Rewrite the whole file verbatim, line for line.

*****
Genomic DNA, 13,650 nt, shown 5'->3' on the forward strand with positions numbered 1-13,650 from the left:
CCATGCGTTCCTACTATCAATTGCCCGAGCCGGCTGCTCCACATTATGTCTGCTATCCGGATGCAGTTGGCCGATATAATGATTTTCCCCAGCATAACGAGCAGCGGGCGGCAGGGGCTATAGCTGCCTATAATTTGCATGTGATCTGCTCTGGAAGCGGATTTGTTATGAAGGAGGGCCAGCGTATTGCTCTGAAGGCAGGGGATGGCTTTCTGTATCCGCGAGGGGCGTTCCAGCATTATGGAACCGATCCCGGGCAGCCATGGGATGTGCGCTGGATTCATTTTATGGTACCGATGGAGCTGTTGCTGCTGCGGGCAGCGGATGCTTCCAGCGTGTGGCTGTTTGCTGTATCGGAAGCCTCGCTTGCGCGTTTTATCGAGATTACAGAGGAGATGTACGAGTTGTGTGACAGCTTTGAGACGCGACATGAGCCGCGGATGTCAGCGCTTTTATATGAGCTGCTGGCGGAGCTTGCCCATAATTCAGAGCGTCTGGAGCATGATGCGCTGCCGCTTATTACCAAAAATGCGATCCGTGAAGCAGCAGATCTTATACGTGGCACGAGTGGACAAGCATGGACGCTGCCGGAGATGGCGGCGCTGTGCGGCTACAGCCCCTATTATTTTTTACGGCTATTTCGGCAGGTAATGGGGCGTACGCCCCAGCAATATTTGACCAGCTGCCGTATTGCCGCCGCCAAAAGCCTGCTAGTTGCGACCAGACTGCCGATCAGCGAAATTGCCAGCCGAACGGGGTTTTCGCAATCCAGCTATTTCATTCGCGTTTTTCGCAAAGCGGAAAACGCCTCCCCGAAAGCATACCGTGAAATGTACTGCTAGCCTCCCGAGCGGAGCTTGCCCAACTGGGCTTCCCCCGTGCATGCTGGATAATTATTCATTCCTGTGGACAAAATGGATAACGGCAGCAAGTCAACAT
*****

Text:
Genomic DNA, 13,650 nt, shown 5'->3' on the forward strand with positions numbered 1-13,650 from the left:
CCATGCGTTCCTACTATCAATTGCCCGAGCCGGCTGCTCCACATTATGTCTGCTATCCGGATGCAGTTGGCCGATATAATGATTTTCCCCAGCATAACGAGCAGCGGGCGGCAGGGGCTATAGCTGCCTATAATTTGCATGTGATCTGCTCTGGAAGCGGATTTGTTATGAAGGAGGGCCAGCGTATTGCTCTGAAGGCAGGGGATGGCTTTCTGTATCCGCGAGGGGCGTTCCAGCATTATGGAACCGATCCCGGGCAGCCATGGGATGTGCGCTGGATTCATTTTATGGTACCGATGGAGCTGTTGCTGCTGCGGGCAGCGGATGCTTCCAGCGTGTGGCTGTTTGCTGTATCGGAAGCCTCGCTTGCGCGTTTTATCGAGATTACAGAGGAGATGTACGAGTTGTGTGACAGCTTTGAGACGCGACATGAGCCGCGGATGTCAGCGCTTTTATATGAGCTGCTGGCGGAGCTTGCCCATAATTCAGAGCGTCTGGAGCATGATGCGCTGCCGCTTATTACCAAAAATGCGATCCGTGAAGCAGCAGATCTTATACGTGGCACGAGTGGACAAGCATGGACGCTGCCGGAGATGGCGGCGCTGTGCGGCTACAGCCCCTATTATTTTTTACGGCTATTTCGGCAGGTAATGGGGCGTACGCCCCAGCAATATTTGACCAGCTGCCGTATTGCCGCCGCCAAAAGCCTGCTAGTTGCGACCAGACTGCCGATCAGCGAAATTGCCAGCCGAACGGGGTTTTCGCAATCCAGCTATTTCATTCGCGTTTTTCGCAAAGCGGAAAACGCCTCCCCGAAAGCATACCGTGAAATGTACTGCTAGCCTCCCGAGCGGAGCTTGCCCAACTGGGCTTCCCCCGTGCATGCTGGATAATTATTCATTCCTGTGGACAAAATGGATAACGGCAGCAAGTCAACAT